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Quercus – 'demolish all buildings on the Algarve's Ria Formosa islands'

riaformosaThe environmental group Quercus has taken a stance on the issue of dwellings on the Ria Formosa islands and has stated its position in no uncertain terms in a new report.

The nature association considers it "essential" that all private and ‘without public utility’ buildings in the Ria Formosa are demolished so the sand dunes and associated wildlife can return to their natural states.

In a report prepared by Quercus and launched 27 years to the day after the creation of the Natural Park of the Ria Formosa, Quercus argues that "it is essential to proceed immediately with the removal of all buildings other than public utility ones that are present on the Ria Formosa islands."

Quercus points to several problems related to the human occupation of the Ria Formosa islands which are fully protected by various European environmental laws, but still has managed to drive away some species of birds and plants due to man’s influence.

"Currently, many areas of the natural park are weakened due to heavy tourism and urban pressures, namely those buildings in dune areas, using these areas for illegal parking, and illegal camping," read the Quercus report.
 
This situation, "leads to the destruction of sand dunes and habitat loss due to water pollution resulting from discharges of urban and industrial wastewater, also due to a boats washing their engines."

Quercus says the natural park "is still affected by various threats such as the possible expansion of Faro airport, aquaculture, the use of illegal fishing gear, the indiscriminate harvesting of bivalves, the dumping of solid waste and debris, overgrazing in some sensitive areas and the presence of exotic species of weeds which need to be eradicated."

The association proposes to adopt new management measures to protect the lagoon system and conserve the "species and natural habitats of community importance for water birds and globally threatened flora species" and it all should be protected by the Spatial Plan of the Ria Formosa.

Quercus also criticized the human actions of reopening sand bars to allow seawater to flow in, which in its view "interrupts the natural dynamics of the Ria Formosa islands and has led to the silting up of the interior of the Ria which then needed dredging which causes irreversible damage to lagoon ecosystems."

However, man is nothing when compared to nature and Quercus states that the main threat to the whole area is coastal erosion.

 

A petition to stop the destruction of islanders' homes now has been launched on Avaaz:

https://secure.avaaz.org/po/petition/Assembleia_da_Republica_Portuguesa_Parem_imediatamente_com_as_demolicoes_na_Ria_Formosa_1/?czxqMab

 

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Comments  

0 #4 Mr John 2014-12-10 18:56
Quoting Simon:
I guess "true fishermen" should be allowed to live on the Islands with a maximum set per Island. They then need to install Solar Power and have a communal sewage system so as not to impact nature. More wooden paths and no access to Dunes would take care of Human erosion and help the Islands build their own solution to coastal erosion by trapping more sand in the dunes.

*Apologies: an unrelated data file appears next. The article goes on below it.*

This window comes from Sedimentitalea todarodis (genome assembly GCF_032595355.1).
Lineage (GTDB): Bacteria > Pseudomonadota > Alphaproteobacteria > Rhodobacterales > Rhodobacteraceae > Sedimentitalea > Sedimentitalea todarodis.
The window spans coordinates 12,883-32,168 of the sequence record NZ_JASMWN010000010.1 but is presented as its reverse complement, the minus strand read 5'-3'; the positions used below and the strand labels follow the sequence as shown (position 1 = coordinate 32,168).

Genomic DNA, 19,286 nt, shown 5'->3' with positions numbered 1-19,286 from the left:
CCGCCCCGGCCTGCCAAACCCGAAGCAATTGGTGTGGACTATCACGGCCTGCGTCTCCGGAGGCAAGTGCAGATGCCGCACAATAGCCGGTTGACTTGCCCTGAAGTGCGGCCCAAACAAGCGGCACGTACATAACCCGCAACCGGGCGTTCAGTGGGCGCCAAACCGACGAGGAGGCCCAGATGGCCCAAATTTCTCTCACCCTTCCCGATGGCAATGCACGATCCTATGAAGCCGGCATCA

Hello Simon,
Not to be dis respective but has the medication (you know) in a perfect world, in a perfect (democratic) society it might work but do you know where you are, have you read the front page news ?
In this country,, never.
0 #3 Simon 2014-12-10 16:35
I guess "true fishermen" should be allowed to live on the Islands with a maximum set per Island. They then need to install Solar Power and have a communal sewage system so as not to impact nature. More wooden paths and no access to Dunes would take care of Human erosion and help the Islands build their own solution to coastal erosion by trapping more sand in the dunes.
0 #2 Peter Booker 2014-12-10 16:20
"The nature association considers it "essential" that all private and ‘without public utility’ buildings in the Ria Formosa are demolished so the sand dunes and associated wildlife can return to their natural states."

There will be grave protests on all the islands, in particular Faro Island if they try to knock down all private buildings. What on earth does without public utility mean? With no electricity supply? With neither water, electricity nor sewerage? What about the village and restaurants on Farol? And Estaminé on Deserta? Alternatively, what is a public utility building? Is it one owned by the electricity company or the water company?

This stuff is so vague that perhaps they at Quercus do not wish to be taken seriously.
0 #1 Peter Booker 2014-12-10 06:54
"man is nothing when compared to nature and Quercus states that the main threat to the whole area is coastal erosion."

This remark is a hostage to fortune in the wider debate about global warming. Does Quercus really mean it?

Coastal erosion has been happening since before Portugal was thought of, but the possible expansion of Faro airport has not. A rag bag of issues here which are not ostensibly linked. Does Quercus show in detail where these anomalous practices take place? Is this report available online?

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